may we open the gifts of extraordinary vulnerability, extraordinary hope, and extraordinary exultation
wrapped in our own ordinary lives this day.

Poetry: Bare Tree – Anne Morrow Lindbergh

Already I have shed the leaves of youth,
stripped by the wind of time down to the truth
of winter branches. Linear and alone
I stand, a lens for lives beyond my own,
a frame through which another's fire may glow,
a harp on which another's passion, blow.
The pattern of my boughs, an open chart
spread on the sky, to others may impart
its leafless mysteries that I once prized,
before bare roots and branches equalized,
tendrils that tap the rain or twigs the sun
are all the same, shadow and substance one.
Now that my vulnerable leaves are cast aside,
there's nothing left to shield, nothing to hide.
Blow through me, Life, pared down at last to bone,
so fragile and so fearless have I grown!


Music: Listen to the Trees

Extraordinary!

January 10, 2022
Monday of the First Week in Ordinary Time


Introduction to “Extraordinary” Time


Today, we freshly begin a new cycle in our spiritual lives - the liturgical season of Ordinary Time 2022.
It is a perfect moment to wake ourselves to the truth that nothing is “ordinary” about being alive in God.
The extraordinary reality is that we have been given the gift of life!
Each day we are given a new portion of grace to deepen in God!

So let’s decide not to get used to:
  • to waking up in the morning
  • to the people in our lives
  • to the work we have to do
Each one of these “extraordinary” gifts holds a particular secret for us to be enriched by God’s lavish mercy and love. May we never fail to appreciate that every moment is a new invitation to love.

Our daily scriptural prayer offers us a good way to unwrap these gifts by drawing on the revelation of God.

For this “Ordinary Time 2022”, I hope to focus our reflections on the “hidden extraordinary” - a word, thought, or challenge in each day’s readings that we might otherwise have taken for granted.

May God give us the graceful appreciation to unwrap these gifts!

Today, in God’s Lavish Mercy, we awaken to these extraordinary gifts revealed in our readings:

Love – Welcome – Gratitude


On this first “ordinary” Monday, we begin a month of readings from the Books of Samuel. These are wonderful stories with memorable characters and life-changing choices!

In our first reading today, we meet Hannah, mother of the prophet Samuel. Other than in the first two chapters of 1 Samuel, she is never again mentioned in the Bible. Yet she is also considered to be a prophet, and her song of thanksgiving a foreshadowing of the Magnificat.

In today’s reading, Hannah is given “a double portion” of good because she is so loved by her husband.

When the day came for Elkanah to offer sacrifice, he used to give a portion each to his wife Peninnah and to all her sons and daughters, but a double portion to Hannah because he loved her, though the LORD had made her barren.

1 Samuel 1:4-5

Extraordinary love!


In our Gospel, Jesus invites the curious disciples to share his life, just as He invites us:

Jesus said to them,“Come after me, and I will make you fishers of men.”

Mark 1: 14

Extraordinary welcome!


And our beautiful Responsorial Psalm offers us a way to pray our thanks for these immeasurable gifts:

How shall I make a return to the LORD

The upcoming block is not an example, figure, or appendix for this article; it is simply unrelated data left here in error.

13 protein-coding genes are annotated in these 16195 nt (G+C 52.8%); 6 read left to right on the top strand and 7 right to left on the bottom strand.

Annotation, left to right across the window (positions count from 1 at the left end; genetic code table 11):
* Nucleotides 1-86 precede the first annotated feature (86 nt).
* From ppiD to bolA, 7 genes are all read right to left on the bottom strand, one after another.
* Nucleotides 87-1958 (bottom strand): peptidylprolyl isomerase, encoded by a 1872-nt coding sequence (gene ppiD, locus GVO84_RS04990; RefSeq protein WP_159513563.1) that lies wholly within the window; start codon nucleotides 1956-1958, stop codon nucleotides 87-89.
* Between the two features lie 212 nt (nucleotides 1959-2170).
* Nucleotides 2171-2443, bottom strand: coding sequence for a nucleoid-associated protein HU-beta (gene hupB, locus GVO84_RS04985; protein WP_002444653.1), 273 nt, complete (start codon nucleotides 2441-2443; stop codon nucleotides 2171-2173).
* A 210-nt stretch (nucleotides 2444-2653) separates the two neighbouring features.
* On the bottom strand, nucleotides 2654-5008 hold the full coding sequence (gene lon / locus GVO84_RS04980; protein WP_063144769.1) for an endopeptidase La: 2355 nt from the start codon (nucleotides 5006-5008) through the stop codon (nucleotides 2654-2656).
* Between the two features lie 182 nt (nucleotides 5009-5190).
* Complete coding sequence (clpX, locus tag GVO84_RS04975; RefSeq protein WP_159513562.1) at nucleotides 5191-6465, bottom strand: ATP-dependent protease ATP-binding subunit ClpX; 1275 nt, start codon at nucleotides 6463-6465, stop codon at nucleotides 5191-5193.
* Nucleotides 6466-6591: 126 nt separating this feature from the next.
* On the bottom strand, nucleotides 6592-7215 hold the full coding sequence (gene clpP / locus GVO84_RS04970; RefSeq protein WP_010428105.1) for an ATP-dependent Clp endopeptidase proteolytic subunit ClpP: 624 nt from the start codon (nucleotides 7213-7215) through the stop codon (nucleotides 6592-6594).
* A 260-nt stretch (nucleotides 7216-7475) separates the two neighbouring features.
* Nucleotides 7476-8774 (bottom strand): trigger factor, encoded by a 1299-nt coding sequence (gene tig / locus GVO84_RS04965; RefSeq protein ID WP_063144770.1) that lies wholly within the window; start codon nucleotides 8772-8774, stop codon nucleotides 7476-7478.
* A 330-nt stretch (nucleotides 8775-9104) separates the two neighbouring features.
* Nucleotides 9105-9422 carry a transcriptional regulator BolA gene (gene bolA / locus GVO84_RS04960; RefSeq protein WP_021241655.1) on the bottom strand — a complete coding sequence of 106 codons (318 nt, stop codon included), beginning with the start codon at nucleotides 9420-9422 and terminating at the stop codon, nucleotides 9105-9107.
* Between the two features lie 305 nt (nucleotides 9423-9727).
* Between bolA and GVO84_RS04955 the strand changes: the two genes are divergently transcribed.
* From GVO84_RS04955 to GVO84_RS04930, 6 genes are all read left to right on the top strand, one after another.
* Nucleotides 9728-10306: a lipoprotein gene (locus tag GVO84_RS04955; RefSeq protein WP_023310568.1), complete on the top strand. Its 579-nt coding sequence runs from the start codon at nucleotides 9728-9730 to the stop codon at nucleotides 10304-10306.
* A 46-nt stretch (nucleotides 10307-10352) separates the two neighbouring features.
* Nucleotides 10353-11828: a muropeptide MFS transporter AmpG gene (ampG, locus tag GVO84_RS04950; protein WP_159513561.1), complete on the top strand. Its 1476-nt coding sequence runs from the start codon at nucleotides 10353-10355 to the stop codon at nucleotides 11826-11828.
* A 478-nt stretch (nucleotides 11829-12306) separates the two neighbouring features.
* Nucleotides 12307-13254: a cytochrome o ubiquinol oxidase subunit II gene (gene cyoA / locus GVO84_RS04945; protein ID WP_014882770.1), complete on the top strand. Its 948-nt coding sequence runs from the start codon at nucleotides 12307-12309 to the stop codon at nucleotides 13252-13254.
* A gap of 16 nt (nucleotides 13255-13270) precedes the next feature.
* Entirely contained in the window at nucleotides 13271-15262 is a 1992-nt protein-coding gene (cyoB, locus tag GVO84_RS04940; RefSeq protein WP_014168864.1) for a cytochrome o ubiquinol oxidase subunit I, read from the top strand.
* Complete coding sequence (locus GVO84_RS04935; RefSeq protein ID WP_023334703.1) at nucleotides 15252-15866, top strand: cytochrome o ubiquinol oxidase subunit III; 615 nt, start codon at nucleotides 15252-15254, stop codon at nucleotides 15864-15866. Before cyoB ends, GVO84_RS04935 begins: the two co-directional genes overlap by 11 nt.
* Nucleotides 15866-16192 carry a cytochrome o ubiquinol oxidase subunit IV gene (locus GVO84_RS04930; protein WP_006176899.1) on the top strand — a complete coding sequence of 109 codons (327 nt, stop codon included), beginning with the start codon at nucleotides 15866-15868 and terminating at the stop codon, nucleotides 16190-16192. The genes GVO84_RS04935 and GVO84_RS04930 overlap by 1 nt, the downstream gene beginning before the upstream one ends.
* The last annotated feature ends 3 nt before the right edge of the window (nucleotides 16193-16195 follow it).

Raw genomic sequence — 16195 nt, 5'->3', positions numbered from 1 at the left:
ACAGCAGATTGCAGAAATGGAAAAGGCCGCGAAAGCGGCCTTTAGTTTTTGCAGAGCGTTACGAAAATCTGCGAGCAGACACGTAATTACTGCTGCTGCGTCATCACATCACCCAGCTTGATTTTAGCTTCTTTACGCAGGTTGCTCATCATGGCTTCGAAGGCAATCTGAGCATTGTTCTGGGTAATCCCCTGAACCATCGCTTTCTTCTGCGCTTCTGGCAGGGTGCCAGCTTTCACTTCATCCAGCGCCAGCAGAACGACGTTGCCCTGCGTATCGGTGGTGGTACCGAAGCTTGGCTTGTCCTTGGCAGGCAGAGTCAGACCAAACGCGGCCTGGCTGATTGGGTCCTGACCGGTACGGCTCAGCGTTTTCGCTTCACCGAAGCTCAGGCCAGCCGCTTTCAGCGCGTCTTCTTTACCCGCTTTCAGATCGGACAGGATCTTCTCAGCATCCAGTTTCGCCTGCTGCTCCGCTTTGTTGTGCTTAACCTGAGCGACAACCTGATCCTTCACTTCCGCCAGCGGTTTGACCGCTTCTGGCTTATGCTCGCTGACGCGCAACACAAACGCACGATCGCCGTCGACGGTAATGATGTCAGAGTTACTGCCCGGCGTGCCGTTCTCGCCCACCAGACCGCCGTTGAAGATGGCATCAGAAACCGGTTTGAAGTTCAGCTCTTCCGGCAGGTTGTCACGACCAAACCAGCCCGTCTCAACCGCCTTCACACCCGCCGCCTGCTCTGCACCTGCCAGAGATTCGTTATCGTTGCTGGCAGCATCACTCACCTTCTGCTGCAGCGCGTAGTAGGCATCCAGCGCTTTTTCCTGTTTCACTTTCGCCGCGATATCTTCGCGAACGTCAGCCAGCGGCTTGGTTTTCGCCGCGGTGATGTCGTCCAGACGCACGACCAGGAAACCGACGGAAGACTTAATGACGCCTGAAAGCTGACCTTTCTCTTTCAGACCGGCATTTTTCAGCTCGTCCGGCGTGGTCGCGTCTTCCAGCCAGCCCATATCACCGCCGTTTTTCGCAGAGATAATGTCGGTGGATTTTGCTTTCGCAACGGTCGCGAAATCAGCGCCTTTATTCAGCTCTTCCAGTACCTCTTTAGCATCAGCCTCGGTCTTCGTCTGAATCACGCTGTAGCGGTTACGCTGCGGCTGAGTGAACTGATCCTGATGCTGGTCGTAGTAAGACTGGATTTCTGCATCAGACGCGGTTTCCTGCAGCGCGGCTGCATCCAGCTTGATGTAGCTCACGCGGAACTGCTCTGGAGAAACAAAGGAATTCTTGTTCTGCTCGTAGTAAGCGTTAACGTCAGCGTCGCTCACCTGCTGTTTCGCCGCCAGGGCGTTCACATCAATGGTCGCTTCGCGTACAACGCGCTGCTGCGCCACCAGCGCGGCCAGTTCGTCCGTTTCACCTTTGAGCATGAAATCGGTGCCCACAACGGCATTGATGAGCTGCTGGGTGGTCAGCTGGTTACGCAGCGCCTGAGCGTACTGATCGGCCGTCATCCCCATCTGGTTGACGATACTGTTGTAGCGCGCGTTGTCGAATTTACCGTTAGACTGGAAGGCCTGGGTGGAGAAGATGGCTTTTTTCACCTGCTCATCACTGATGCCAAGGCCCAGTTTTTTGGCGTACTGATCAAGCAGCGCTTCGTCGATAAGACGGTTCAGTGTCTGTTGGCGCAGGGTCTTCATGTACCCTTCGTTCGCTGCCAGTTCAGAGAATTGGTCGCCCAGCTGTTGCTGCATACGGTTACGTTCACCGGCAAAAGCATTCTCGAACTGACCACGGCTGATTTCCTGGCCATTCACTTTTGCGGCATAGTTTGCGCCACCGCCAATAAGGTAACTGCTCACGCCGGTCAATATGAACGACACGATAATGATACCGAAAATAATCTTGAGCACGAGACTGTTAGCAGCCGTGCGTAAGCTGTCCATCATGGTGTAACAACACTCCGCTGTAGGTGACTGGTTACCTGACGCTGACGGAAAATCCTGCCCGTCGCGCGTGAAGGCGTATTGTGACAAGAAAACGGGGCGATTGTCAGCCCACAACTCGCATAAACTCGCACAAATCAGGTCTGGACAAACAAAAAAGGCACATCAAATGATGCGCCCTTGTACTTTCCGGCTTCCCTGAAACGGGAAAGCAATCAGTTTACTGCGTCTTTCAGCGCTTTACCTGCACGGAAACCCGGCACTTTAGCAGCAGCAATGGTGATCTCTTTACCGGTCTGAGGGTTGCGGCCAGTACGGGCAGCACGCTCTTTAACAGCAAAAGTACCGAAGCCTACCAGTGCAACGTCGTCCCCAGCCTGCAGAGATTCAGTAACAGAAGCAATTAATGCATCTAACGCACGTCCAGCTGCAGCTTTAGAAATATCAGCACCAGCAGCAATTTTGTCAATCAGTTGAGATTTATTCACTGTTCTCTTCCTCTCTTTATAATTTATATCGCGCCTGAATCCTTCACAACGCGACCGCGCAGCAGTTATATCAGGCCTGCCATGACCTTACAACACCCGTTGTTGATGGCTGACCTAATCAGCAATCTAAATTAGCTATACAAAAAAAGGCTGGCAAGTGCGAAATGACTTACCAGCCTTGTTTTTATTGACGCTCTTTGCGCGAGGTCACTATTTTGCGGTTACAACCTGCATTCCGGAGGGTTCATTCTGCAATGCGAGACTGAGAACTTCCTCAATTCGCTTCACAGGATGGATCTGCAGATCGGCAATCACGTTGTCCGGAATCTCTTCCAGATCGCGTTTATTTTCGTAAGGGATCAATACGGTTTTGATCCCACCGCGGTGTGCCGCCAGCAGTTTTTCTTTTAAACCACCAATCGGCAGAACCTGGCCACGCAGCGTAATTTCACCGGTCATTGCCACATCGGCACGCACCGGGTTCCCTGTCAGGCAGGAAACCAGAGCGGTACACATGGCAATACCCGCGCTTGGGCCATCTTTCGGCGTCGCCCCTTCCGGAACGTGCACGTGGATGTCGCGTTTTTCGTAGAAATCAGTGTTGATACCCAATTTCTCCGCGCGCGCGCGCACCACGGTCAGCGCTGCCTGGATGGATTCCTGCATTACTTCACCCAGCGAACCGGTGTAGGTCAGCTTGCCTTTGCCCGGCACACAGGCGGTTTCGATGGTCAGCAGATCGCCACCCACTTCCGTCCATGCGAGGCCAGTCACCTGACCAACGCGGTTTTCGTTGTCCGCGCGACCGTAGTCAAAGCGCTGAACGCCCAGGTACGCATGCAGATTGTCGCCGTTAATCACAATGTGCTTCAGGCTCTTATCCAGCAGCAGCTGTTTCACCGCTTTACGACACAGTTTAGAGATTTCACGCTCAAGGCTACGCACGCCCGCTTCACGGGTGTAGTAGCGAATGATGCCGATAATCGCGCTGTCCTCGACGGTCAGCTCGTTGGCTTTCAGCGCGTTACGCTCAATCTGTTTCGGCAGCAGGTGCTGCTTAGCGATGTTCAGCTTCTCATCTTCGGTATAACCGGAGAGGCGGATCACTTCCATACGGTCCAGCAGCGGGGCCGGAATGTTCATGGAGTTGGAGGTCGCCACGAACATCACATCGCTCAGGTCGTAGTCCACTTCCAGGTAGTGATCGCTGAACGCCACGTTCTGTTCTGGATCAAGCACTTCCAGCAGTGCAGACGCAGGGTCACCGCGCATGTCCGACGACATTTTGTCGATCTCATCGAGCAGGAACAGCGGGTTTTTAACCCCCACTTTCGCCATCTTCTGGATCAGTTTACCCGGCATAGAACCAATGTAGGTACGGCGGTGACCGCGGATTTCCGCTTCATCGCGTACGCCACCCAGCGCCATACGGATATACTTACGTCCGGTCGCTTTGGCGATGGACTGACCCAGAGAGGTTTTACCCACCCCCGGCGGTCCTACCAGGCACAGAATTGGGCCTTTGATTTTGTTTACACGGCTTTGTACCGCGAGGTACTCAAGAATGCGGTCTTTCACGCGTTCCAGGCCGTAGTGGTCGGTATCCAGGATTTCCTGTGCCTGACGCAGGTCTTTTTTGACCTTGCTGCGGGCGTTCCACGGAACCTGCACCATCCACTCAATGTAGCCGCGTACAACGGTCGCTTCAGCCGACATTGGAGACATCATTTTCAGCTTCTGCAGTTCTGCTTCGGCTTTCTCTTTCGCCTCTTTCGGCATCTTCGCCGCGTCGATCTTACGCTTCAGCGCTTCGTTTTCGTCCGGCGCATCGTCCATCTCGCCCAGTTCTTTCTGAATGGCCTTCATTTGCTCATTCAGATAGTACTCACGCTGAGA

for all the good he has done for me?
The cup of salvation I will take up,
and I will call upon the name of the LORD.

Psalm 116: 12-13

Extraordinary gratitude!


Through our scripture-nourished prayer, may we open the gifts of extraordinary love, extraordinary welcome, and extraordinary gratitude wrapped in our own ordinary lives this day.


Poetry: NO ONE KNOWS HIS NAME – Francis of Assisi (The “extraordinary” often may be hidden from us!)

No one knows his name
— a man who lives on the streets
and walks around in rags.
Once I saw that man in a dream.
He and God were constructing
an extraordinary temple.

Music: Well, I wouldn’t exactly call it “music”, rather kind of a rap… but the words are perfect.

Exult in God’s Power

Tuesday of the First Week in Ordinary Time

January 14, 2020

Click here for readings

Today, in Mercy, our readings demonstrate God’s power to change human lives.

hannah
The Travail of Hannah

Our first reading from the Book of Samuel completes the story of Hannah, Samuel’s mother. Hannah, one of the two wives of Elkanah, was childless. In today’s passage, Hannah takes her grief to the Temple and places it before the Lord. God hears her prayer and she conceives her son.

When the story is summarized, as I have just done, it seems like a cookie-cutter miracle story. A skeptic might wonder, had she waited long enough, would Hannah have conceived – Temple or not.

That’s because the summary has drained out all the human angst, emotional roller-coastering, denial, and frustration that finally brought Hannah to God’s arms. It could have taken her so many others places. Unrelieved pain often does. It takes some into unresolved anger, depression, addiction, even suicide.

The miracle of this story is Hannah’s faith and the power of God’s love in her. It just so happens that there was also Samuel.

1Sam2_1 exult


Mark, in these early chapters of his Gospel, presents Jesus as the personification of that Divine Power. Both Christ’s “astonishing “ teaching and his stunning authority over evil convince us of this power.

With Jesus, the believer’s reality is transformed by faith and grace. Divine life blossoms even in formerly barren circumstances. Wholeness emerges even from that which had seemed fragmented.

This is the miracle: there is Divine Life inside that we had not seen until we looked, by faith, with the God’s eyes.

Music: Everyday Miracles – Sarah Grove